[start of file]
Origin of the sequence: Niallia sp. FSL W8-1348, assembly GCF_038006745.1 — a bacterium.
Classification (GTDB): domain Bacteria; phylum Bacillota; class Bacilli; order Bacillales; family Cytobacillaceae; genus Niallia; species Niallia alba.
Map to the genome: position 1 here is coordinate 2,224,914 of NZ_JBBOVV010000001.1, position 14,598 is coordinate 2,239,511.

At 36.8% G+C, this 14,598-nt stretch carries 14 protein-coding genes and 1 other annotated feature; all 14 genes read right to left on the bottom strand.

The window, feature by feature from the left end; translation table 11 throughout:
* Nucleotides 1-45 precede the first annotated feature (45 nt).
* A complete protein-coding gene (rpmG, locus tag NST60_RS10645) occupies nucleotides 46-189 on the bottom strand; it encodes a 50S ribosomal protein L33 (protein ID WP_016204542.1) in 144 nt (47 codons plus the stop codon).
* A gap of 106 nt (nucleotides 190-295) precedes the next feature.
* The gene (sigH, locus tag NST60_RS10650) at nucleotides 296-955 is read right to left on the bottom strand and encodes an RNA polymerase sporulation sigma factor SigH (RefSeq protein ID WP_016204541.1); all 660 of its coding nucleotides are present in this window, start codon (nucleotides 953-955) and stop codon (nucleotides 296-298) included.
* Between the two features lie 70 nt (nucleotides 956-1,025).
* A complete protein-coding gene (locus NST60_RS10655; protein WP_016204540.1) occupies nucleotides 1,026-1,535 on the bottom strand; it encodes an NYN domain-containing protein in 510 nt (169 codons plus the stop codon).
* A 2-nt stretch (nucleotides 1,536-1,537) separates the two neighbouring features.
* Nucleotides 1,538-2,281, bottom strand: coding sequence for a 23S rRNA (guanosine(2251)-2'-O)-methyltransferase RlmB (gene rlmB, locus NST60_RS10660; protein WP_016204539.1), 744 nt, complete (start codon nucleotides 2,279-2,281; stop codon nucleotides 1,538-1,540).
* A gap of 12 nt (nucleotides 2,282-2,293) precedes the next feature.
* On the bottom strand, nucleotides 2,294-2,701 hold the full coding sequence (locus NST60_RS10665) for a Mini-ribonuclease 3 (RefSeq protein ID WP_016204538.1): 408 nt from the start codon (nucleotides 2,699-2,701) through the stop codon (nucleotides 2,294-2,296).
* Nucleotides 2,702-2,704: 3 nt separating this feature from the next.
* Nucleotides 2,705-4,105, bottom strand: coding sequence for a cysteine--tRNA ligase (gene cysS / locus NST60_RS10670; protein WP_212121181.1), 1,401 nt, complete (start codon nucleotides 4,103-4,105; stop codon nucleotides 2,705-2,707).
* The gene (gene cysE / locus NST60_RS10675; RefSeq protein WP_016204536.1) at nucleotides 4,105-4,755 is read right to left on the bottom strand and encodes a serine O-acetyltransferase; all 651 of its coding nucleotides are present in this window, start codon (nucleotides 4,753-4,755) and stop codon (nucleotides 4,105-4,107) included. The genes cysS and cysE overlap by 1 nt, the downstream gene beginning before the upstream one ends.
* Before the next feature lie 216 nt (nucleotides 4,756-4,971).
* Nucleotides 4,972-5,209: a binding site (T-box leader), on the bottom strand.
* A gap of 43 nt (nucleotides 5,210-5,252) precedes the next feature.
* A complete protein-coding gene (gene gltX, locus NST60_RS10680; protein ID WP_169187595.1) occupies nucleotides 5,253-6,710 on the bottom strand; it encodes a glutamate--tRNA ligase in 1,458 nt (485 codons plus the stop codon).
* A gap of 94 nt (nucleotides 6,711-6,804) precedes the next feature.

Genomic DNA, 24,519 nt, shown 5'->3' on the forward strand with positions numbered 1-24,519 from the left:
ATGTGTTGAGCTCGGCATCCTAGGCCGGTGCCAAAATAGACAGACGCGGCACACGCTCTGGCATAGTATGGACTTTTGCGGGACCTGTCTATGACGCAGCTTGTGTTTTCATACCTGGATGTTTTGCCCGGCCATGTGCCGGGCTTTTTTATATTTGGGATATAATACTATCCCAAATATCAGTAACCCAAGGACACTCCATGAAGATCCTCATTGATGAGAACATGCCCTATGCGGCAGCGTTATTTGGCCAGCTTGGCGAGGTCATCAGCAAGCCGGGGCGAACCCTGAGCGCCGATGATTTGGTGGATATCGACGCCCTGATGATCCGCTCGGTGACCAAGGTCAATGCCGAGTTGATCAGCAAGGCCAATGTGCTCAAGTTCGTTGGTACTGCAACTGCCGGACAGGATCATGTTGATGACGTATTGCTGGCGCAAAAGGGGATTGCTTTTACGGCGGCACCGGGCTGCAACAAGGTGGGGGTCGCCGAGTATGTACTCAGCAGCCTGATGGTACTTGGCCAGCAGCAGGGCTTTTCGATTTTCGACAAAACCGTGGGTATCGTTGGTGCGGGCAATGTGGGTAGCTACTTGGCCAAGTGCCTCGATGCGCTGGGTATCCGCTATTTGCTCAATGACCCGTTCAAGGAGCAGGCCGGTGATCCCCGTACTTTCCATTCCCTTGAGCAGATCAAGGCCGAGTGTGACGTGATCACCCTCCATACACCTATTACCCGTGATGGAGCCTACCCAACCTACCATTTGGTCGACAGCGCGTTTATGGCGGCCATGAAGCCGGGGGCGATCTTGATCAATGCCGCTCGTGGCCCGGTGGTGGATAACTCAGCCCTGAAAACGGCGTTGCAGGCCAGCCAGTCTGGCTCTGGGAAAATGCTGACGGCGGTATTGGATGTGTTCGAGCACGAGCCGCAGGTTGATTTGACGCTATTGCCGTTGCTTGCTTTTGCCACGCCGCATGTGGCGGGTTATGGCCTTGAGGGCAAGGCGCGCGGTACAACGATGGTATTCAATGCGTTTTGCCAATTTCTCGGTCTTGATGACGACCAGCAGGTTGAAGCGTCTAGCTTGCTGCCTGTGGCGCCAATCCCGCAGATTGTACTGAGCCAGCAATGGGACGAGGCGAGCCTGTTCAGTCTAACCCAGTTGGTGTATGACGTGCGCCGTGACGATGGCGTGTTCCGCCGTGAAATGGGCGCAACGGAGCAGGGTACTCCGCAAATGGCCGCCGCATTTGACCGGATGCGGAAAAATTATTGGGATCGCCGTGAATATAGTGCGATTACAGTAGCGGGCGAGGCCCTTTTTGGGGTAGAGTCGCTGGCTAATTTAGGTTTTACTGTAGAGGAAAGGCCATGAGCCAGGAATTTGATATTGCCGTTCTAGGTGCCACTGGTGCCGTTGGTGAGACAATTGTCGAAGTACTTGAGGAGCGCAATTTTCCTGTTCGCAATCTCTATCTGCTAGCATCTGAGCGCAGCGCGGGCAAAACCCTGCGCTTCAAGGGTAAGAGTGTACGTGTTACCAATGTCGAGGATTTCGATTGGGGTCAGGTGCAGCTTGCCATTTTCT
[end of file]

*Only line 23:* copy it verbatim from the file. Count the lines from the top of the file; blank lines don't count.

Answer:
* A gap of 94 nt (nucleotides 6,711-6,804) precedes the next feature.